Embodiments of the present invention are directed toward a polymerization process comprising polymerizing first and second monomers under controlled polymerization conditions in the presence of a complex comprising the at least one of the monomers. Preferably, the polymerization is a performed under controlled radical polymerization conditions. A further embodiment comprises a polymerization process comprising polymerizing first monomers and second monomers wherein the polymerizing is in the presence of a complex comprising at least one of the monomers and a transition metal.
 A living polymerization process is a chain growth process without, or with an insignificant amount, of chain breaking reactions, such as transfer and termination reactions. Controlled/living polymerization, herein “controlled polymerization”, is a chain growth process that under controlled polymerization conditions provides effective control over the chain growth process to enable synthesis of polymers with molecular weight control and narrow polydispersities or molecular weight distributions. Molecular weight control is provided by a process having a substantially linear growth in molecular weight of the polymer with monomer conversion accompanied by essentially linear semilogarithmic kinetic plots, in spite of any occurring terminations. Polymers from controlled polymerization processes typically have molecular weight distributions, characterized by the polydispersity index (“PDI”), of less than or equal to 2. The PDI is defined by the ratio of the weight average molecular weight to the number average molecular weight, Mw/Mn. More preferably in certain applications, polymers produced by controlled polymerization processes have a PDI of less than 1.5, and in certain embodiments, a PDI of less than 1.3 may be achieved.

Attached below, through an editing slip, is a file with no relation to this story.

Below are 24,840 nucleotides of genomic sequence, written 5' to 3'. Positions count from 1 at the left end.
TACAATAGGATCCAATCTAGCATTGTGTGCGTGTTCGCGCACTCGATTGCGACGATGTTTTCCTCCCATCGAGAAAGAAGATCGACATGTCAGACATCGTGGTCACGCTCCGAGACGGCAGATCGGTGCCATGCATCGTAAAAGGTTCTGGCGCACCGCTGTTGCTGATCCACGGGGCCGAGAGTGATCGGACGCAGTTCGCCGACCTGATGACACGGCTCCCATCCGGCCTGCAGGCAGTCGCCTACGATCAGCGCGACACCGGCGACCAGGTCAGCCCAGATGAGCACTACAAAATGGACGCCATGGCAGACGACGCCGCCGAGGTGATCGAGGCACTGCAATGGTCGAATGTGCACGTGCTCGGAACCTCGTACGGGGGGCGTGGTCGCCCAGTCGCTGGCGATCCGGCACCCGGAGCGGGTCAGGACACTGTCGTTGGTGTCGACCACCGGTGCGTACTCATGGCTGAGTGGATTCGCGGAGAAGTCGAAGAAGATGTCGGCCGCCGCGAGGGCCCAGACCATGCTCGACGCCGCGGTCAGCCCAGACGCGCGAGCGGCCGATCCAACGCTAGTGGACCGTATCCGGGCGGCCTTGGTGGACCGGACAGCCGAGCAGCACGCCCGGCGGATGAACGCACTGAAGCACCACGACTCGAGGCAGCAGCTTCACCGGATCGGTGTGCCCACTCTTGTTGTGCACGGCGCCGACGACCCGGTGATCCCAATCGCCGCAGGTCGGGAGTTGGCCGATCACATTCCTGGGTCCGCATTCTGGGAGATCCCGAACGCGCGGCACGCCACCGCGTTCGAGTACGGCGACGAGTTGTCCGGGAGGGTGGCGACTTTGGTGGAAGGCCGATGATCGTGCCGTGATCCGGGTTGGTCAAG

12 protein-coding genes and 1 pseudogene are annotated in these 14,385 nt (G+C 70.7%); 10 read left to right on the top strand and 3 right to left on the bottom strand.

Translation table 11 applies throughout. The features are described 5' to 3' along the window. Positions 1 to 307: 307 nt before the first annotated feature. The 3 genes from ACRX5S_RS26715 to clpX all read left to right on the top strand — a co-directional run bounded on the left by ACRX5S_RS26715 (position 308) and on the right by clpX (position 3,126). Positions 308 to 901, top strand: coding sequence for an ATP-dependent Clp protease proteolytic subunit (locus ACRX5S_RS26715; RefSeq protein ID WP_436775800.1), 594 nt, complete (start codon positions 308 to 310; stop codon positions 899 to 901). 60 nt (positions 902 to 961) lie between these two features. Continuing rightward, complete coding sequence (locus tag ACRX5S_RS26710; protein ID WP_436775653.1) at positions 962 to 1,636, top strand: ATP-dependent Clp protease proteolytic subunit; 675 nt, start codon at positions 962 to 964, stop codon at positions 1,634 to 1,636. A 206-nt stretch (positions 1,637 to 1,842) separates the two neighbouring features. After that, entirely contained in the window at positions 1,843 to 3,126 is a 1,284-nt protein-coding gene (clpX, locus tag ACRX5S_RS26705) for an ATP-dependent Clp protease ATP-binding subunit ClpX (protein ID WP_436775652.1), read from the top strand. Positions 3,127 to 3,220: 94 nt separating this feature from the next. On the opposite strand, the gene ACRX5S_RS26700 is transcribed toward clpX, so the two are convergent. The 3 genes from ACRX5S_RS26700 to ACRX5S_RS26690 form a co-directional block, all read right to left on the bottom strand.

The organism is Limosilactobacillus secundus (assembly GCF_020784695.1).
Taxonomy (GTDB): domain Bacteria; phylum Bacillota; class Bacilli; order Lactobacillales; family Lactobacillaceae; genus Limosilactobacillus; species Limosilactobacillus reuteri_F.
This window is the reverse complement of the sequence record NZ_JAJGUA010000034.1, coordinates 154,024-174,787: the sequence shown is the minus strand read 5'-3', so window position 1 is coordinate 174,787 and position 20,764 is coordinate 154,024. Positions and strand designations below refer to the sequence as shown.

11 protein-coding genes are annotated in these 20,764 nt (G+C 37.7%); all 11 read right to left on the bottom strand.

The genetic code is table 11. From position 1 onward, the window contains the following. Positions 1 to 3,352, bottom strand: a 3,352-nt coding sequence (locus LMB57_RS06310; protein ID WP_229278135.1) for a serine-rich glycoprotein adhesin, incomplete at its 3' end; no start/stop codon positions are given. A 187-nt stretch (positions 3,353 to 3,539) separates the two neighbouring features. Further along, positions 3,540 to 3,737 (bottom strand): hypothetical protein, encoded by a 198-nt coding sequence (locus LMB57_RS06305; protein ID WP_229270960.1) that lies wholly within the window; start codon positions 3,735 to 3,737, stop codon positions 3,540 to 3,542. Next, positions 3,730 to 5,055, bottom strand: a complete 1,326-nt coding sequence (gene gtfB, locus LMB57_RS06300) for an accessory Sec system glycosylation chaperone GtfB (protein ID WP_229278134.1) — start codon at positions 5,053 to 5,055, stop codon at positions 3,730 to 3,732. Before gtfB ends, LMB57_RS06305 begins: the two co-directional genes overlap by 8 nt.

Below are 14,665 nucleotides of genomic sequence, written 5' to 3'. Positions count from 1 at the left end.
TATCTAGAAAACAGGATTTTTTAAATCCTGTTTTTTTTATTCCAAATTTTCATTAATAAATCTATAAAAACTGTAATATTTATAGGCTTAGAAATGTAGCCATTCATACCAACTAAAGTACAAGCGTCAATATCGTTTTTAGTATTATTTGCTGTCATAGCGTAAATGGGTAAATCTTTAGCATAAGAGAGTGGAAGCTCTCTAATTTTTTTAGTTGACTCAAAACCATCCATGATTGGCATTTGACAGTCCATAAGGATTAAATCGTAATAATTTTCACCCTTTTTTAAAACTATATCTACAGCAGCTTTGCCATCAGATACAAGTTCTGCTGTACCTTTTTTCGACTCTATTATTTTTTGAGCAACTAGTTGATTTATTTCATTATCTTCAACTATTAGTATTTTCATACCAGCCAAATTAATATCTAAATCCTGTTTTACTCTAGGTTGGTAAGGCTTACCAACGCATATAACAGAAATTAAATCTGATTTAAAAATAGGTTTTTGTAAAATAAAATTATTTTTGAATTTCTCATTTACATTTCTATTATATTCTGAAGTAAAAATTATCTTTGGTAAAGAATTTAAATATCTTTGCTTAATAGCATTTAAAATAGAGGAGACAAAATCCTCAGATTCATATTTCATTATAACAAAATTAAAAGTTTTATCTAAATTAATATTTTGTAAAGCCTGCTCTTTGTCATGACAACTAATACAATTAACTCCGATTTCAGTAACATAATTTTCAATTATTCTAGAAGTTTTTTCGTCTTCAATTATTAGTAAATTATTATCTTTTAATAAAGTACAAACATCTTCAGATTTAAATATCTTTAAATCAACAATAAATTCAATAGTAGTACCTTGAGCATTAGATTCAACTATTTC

Polymerization processes performed under controlled polymerizations conditions achieve these properties by consuming the initiator early in the polymerization process and, in at least one embodiment of controlled polymerization, an exchange between an active growing chain and dormant polymer chain is fast in comparison to the propagation of the polymer. A controlled radical polymerization (“CRP”) process is a process performed under controlled polymerization conditions with a chain growth process by a radical mechanism, such as, but not limited to, atom transfer radical polymerization, stable free radical polymerization, such as, nitroxide mediated polymerization, reversible addition-fragmentation transfer/degenerative transfer/catalytic chain transfer radical systems. A feature of controlled radical polymerizations is the existence of an equilibrium between active and dormant species. The exchange between the active and dormant species provides a slow chain growth relative to conventional radical polymerization, but all polymer chains grow at the same rate. Typically, the concentration of radicals is maintained at levels low enough to minimize termination reactions. This exchange, under appropriate conditions, also allows the quantitative initiation necessary for synthesizing polymers with special architecture and functionality. CRP processes may not eliminate the chain breaking reactions, however, the chain breaking reactions are significantly reduced from conventional polymerization processes.
 Polymers produced under controlled polymerization conditions have a degree of polymerization that may be determined from the ratio of the amount of consumed monomer to the initiator, a polydispersity close to a Poisson distribution and functional or, optionally, functionalized chain ends. The level of control attained in a particular polymerization process is typically monitored by analyzing the kinetics of the polymerizations, the evolution of molecular weights, polydispersities and functionalities with conversion.